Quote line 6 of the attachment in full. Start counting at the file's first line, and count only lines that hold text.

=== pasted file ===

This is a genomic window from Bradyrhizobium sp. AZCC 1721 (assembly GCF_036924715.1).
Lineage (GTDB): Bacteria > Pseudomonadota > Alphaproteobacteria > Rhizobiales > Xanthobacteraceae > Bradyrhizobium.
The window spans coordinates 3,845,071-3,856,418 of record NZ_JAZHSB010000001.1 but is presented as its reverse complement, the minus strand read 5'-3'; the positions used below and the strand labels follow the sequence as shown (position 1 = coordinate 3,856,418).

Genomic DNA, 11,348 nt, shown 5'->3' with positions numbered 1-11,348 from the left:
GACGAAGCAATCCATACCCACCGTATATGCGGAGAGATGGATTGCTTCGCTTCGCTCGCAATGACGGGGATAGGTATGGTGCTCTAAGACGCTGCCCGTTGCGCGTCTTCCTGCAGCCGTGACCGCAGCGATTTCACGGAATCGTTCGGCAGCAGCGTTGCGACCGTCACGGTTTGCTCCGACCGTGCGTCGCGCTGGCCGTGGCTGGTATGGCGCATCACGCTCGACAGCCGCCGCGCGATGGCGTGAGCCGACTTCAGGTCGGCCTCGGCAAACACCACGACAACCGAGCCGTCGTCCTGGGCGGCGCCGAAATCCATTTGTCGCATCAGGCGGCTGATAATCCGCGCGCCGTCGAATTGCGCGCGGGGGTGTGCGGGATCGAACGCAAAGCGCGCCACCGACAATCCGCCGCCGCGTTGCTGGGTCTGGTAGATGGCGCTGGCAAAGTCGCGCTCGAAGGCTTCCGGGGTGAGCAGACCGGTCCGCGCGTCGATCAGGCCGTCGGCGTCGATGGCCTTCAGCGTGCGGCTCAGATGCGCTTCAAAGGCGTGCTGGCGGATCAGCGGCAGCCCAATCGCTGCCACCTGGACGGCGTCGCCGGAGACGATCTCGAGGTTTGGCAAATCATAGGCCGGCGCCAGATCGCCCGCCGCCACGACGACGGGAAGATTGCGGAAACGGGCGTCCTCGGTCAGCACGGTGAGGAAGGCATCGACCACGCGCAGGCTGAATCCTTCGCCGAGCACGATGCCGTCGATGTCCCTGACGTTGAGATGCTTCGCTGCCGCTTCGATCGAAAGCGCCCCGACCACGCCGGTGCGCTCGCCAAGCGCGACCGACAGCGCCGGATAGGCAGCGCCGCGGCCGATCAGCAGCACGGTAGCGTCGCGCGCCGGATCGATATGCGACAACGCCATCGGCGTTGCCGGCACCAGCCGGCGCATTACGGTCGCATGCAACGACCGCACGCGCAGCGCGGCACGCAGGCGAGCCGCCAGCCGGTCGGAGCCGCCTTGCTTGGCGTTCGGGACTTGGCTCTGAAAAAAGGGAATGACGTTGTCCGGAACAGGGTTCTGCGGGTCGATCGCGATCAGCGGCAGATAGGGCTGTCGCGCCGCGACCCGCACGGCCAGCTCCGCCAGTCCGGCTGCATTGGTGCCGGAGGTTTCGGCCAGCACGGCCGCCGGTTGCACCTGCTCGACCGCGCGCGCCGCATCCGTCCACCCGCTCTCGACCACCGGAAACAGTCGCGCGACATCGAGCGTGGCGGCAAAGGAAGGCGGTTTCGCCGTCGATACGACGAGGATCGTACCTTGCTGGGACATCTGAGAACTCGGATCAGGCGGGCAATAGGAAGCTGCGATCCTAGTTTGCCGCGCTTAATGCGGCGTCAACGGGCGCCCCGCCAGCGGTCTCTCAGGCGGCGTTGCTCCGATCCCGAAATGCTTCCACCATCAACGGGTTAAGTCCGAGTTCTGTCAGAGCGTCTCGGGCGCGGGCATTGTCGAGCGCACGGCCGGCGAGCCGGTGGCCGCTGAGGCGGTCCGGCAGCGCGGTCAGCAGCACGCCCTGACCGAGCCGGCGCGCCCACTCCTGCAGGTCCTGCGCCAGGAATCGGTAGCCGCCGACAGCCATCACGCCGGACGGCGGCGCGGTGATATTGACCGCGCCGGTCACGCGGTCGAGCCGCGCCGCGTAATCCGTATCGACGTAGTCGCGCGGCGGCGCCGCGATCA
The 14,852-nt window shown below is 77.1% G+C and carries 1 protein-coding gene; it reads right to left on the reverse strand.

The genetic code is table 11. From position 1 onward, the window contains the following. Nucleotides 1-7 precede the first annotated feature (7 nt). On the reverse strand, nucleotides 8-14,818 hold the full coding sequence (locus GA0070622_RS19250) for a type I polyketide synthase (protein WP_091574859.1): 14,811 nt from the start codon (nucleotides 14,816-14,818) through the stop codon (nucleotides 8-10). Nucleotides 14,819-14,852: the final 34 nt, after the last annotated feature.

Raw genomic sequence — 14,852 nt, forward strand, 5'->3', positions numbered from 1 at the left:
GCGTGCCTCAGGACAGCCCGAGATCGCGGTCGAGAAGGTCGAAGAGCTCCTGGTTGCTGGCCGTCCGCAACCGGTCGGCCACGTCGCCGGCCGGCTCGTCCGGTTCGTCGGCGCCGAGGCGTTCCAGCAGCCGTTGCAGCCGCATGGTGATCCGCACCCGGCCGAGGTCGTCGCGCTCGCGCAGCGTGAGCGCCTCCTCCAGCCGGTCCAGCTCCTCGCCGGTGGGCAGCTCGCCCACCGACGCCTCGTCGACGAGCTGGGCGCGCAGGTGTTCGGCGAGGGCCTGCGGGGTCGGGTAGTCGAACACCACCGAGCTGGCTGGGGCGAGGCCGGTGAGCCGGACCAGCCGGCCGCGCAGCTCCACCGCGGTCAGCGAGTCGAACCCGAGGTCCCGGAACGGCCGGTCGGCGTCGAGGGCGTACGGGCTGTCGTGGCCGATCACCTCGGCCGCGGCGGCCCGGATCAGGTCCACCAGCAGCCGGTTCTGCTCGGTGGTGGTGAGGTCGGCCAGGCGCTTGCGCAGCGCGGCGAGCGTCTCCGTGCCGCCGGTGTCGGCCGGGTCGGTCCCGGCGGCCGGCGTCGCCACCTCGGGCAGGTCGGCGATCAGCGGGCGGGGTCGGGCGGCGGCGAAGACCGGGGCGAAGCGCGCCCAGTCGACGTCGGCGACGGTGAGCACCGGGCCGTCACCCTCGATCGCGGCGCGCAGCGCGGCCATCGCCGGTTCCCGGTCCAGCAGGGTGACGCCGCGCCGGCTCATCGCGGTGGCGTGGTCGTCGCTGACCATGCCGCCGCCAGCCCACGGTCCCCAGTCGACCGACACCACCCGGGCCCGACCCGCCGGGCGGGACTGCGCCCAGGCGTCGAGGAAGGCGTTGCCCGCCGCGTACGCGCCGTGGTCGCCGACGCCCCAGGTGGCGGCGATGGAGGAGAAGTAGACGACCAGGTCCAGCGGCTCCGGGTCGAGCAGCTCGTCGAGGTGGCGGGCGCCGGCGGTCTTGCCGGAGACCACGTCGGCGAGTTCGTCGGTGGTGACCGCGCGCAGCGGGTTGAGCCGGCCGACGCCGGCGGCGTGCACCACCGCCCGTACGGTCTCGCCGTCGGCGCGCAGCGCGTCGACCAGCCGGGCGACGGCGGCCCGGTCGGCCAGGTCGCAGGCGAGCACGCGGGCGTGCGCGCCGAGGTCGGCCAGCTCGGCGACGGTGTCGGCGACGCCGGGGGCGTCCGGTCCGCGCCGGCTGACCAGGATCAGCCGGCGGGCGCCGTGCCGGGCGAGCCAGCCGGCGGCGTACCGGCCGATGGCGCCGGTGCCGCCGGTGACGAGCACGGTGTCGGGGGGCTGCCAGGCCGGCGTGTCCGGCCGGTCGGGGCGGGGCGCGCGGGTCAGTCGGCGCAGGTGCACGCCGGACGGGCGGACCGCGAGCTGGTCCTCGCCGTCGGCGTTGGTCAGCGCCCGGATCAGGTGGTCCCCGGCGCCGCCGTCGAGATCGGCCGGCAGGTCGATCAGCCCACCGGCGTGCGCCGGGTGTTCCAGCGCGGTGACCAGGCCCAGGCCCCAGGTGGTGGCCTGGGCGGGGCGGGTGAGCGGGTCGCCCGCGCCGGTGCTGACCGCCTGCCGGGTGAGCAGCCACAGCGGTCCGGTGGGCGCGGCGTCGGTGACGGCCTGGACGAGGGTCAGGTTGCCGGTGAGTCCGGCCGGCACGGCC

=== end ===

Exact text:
The 14,852-nt window shown below is 77.1% G+C and carries 1 protein-coding gene; it reads right to left on the reverse strand.